Che Guevara[audio:http://cispes30years.org/wp-content/uploads/2010/10/12-Track-12-6.mp3|titles=Che Guevara]
Juan Chacon[audio:http://cispes30years.org/wp-content/uploads/2010/10/10-Track-10-6.mp3|titles=Juan Chacon]
Casas de Carton[audio:http://cispes30years.org/wp-content/uploads/2010/10/13-Track-13-6.mp3|titles=Casas de Carton]
Sombrero Azul[audio:http://cispes30years.org/wp-content/uploads/2010/10/04-Sombrero-Azul.mp3|titles=Sombrero Azul]
In June 2010, CISPES sponsored a delegation of eight Salvadoran youth on a trip back to El Salvador. This delegation was designed to re/connect young Salvadorans raised abroad with their Salvadoran history, culture, and with El Salvador’s current social and political realities. Video produced by Nicola Chávez-Courtright. http://www.youtube.com/watch?v=Y9j92mG_Mis
On June 1, Mauricio Funes and Salvador Sanchez Ceren were inaugurated as President and Vice President of El Salvador. CISPES was on hand for the historic occasion, at both the official inauguration and the popular celebration at the Cuscatlan Stadium. Que viva!
from the CISPES 2009 elections blog
Late in the evening of March 15, 2009, Mauricio Funes, presidential candidate of the Farabundo Martí National Liberation Front (FMLN), pronounced himself President-elect of El Salvador—the very first leftist head of state in the country’s history.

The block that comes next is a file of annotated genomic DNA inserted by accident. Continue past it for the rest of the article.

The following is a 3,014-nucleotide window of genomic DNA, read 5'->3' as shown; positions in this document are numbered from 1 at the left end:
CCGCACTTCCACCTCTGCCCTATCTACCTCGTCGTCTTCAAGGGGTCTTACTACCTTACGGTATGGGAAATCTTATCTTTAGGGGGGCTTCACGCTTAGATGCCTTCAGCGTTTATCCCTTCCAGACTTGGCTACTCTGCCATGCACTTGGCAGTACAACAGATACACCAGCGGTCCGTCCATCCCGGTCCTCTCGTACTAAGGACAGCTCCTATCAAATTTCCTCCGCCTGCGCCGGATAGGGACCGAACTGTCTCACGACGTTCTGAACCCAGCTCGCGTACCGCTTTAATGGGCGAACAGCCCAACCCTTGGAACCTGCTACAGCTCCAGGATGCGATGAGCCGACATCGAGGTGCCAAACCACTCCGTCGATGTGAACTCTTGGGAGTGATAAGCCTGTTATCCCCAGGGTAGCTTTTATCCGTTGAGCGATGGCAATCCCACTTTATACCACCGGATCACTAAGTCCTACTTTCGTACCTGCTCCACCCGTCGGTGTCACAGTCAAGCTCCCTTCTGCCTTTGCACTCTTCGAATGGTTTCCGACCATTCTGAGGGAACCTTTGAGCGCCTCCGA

The historical significance of this shift in power cannot be understated in light of the repressive rule that the Salvadoran right-wing has exerted over the people since the massacre of nearly 30,000 indigenous campesinos in 1932. In electing the FMLN, the political party formed in 1980 as an alliance of popular armed forces that fought back against widespread state repression, the Salvadoran people have created an opportunity to realize the goals of social and economic justice. Furthermore, in rejecting the ARENA party, one of Washington’s closest and longest-standing allies in Latin America, Salvadorans have dealt another blow to the Washington Consensus and to the United State’s presumption of free reign throughout the Americas.
“Unidos por el Cambio” was a CISPES promotional video (produced by Jason Wallach) in the lead-up to the 2009 elections in El Salvador. CISPES was on it’s way to bringing one of the largest elections observing delegations since 1994 to El Salvador for the March presidential elections, and this video captured the energy in CISPES’s campaign to stop US intervention and support the Salvadoran social movement in defending the vote.